reviews; television BBC1 Jasper Rees on documentaries that want to be dramas, and vice versa

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The Independent Culture
The inside story on The Vet, BBC1's late, unlamented bid for ratings domination on early Sunday evenings, is that the programme makers were desperate for a more charismatic title. Apparently they offered a crate of champagne to anyone who could come up with anything. ITV would have invested thousands in market researching a dozen possibles, but this was the BBC.

This must be a cautionary tale. A programme's title performs the same function as the riotous tie or the thrusting shade of lipstick; it's an advertisement of personality, a glimpse of the colour within. You dread to think how Cracker would have fared under the name of The Forensic Psychiatrist, or if Inspector Morse would have steamed ahead as The Detective Inspector.

Sometimes, though, the title that states the obvious works. We're into the second week of a series about a Scottish gamekeeper: It's dour, it's tightlipped and it's called The Gamekeeper (BBC1). It's also a documentary, so it can afford to be seen to keep its feet on the ground. Yet The Gamekeeper is one of those documentaries that aspires to the condition of drama. This doesn't mean that it wishes to tell lies, merely that it knows which side its bread is buttered and has alighted on a subject that can present fact with added production values.

The sequence that accompanies each week's Clannad-cloned ambient theme- tune is a drama producer's wet dream, a vision of beetling crags and undulating snow-layered moors, careering stags and indomitable four-wheel-drive boldmobiles. The only conceivable reason why no one has bothered to upgrade from documentary to drama (or downgrade, depending on how you look at it) is that nothing much happens to a gamekeeper, or indeed to anyone resident in the Highlands. This much was proved by Hamish Macbeth, another of BBC1's Sunday night flops, in which the local crime rate soared even more implausibly than it did in Morse's Oxford in order that plots might be found to justify broadcasting the landscape for several weeks in a row.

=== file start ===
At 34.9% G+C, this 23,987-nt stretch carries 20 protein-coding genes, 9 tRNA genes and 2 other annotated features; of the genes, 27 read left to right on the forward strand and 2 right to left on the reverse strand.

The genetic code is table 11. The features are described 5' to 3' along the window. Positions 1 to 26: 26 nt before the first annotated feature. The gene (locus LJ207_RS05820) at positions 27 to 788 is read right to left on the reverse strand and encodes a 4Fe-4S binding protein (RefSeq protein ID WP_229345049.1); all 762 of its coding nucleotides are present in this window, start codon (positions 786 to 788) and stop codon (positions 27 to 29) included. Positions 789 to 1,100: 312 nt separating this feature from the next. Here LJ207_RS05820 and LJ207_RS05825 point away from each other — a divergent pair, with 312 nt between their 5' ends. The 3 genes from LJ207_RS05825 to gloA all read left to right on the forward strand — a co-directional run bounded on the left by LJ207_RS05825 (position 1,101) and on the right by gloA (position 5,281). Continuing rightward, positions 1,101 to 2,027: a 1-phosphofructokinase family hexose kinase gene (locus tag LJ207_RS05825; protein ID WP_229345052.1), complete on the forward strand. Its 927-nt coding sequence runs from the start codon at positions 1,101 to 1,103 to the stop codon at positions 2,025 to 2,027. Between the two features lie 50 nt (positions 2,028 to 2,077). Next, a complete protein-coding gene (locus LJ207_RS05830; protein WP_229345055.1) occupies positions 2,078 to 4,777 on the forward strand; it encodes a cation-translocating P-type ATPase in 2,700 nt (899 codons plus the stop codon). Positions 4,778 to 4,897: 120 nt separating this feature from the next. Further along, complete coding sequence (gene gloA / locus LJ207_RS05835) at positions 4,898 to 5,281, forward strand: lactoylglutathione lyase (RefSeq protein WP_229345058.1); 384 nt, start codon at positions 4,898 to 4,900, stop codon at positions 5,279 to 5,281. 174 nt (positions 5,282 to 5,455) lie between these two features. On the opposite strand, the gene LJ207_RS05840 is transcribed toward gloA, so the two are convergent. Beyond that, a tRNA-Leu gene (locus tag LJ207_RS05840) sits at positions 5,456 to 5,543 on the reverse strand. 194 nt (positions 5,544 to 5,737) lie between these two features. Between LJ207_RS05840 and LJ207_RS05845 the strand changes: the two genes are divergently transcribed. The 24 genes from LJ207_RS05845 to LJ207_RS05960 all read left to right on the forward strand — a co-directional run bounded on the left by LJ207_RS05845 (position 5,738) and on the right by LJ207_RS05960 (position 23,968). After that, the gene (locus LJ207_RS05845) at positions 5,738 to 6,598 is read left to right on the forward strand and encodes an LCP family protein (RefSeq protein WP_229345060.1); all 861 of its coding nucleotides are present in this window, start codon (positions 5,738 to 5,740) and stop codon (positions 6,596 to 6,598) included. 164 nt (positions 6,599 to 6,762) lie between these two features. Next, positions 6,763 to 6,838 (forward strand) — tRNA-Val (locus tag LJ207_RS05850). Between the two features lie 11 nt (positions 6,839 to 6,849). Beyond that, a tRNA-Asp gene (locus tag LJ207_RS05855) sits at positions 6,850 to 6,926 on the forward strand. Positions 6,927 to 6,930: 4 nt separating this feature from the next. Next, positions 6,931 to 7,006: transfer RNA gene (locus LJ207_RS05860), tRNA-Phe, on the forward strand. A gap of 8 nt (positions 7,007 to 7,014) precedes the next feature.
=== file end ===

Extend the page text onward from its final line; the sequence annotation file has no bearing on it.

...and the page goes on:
In the second Gamekeeper film we butted in on the Glorious Twelfth, when the estate played host to a party of grouse hunters from Ulster. To emphasise gamekeeper Charles Pirie's sergeant-majorly sternness, the programme tried to paint the Irishmen as legless wassailers, but actually they behaved rather well. There was slightly more mileage in the rumpus between Pirie and his trainee gamekeepers, surly lads from the bright lights of the big smoke who grumbled that under his tutelage they weren't allowed anywhere near a disco. The complaint seemed a touch academic, because from this side of the screen it looked like the nearest strobe light was at the wrong end of a 50-mile drive. That's precisely why The Gamekeeper is so soothing to watch, and would be murderously dull as a drama.

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